Radio Script 5-5-20

An American Farm Bureau Federation study points out that consumer spending for food at grocery stores increased 27%, since the end of March, while food purchased at restaurants declined 25%. This switch in where food is consumed could impact farmers in the Four Corners Region who depend on sales to restaurants. However, Beth LaShell, Fort Lewis College, Old Fort at Hesperus Coordinator points out that demand for local agricultural products is robust. She expects that meat sales at the Old Fort Country Store and the Fort Lewis Farm Stand will be 50% higher than a year ago. But farmers who usually sell to restaurants are hedging their bets by ramping up direct sales to consumers through offering pickup opportunities and deliveries and planning sales at farmers markets. LaShell reports that some of the restaurants that have closed in Durango, have received loans through the Federal Paycheck Protection Program, so they’re continuing to pay their staff, while encouraging these furloughed workers to volunteer to help local farmers complete their spring field work.

Reports of finished hogs being euthanized is discouraging for both pork producers and consumers who are finding meat cases short of pork in some parts of the country. U.S. House Agricultural Committee Chairman, Colin Peterson noted that 160,000 hogs per day are now being euthanized because of the lack of capacity at slaughter plants. But this problem might change if farmers, ranchers and state governments were allowed to solve the problem. For example, a rancher who sells beef locally suggested to me that the USDA should set up mobile facilities to slaughter hogs, chill them in refrigerated trucks, and utilize butcher shop located in many grocery stores in rural towns to break the carcasses down into retail cuts. In Iowa, government leaders have launched a “Pass the Pork” program to connect Iowa pig farmers with food-insecure residents. Through this program, the Iowa Pork Producers Assn. and the Iowa Department of Agriculture & Land Stewardship are helping pork producers donate pigs to the Iowa food bank feeding programs. Local meat processors are extending their hours of operation to process and package the pork donations to help meet a growing demand for food bank and food pantry resources.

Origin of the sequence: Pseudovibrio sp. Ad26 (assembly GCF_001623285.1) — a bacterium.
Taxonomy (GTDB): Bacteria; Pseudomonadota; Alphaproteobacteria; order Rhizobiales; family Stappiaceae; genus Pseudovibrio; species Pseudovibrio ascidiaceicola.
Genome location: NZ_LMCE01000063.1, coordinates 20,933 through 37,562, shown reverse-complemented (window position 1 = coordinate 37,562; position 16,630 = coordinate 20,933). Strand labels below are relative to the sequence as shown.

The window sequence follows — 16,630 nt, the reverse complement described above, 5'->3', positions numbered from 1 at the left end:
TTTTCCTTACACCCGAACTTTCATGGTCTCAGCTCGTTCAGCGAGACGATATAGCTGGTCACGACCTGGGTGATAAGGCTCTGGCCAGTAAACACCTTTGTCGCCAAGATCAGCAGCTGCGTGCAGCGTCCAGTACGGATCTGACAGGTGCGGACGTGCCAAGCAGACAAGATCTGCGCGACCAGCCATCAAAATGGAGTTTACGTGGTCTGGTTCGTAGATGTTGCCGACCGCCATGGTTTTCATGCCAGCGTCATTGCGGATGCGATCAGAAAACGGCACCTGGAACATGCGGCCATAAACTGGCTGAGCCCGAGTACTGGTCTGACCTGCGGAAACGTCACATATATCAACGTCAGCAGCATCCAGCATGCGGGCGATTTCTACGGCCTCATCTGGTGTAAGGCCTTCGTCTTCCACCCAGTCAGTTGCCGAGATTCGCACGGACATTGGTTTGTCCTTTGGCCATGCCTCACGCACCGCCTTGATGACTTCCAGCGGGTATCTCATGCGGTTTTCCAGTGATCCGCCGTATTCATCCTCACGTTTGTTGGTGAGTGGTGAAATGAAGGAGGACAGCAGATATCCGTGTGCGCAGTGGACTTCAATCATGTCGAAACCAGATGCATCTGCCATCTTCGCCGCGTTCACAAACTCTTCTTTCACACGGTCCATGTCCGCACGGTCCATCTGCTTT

Some other folks are taking an alternate course to food security. Game and fish agencies from Minnesota to New Mexico have reported an increase in hunting license sales, this spring. For example, the Indiana Department of Natural Resources saw a 28% jump in turkey license sales during the first week of the season.

The New Mexico State University Cooperative Extension Service has unveiled “Seed to Supper” a program for residents who are interested in planting a home garden. Participants can get free seeds and gardening guidance online and through a paper booklet. The purpose of the program is to provide participating families with educational opportunities and fresh produce this summer.

The Colorado Farm Bureau is asking the USDA to make a disaster declaration for fruit growing counties on Colorado’s Western Slope. Growers are looking at huge losses after temperatures dropped to a record low of 19 degrees on the April 13th, which killed most of the new buds on fruit trees. Bruce Talbott, a grower and president of the Mesa County Farm Bureau reported that the freeze took out about 90% of his family’s potential peach orchard production.

Renowned basketball coach Jon Wooden said, “Focus on what you can control, and do it to the best of your abilities.”

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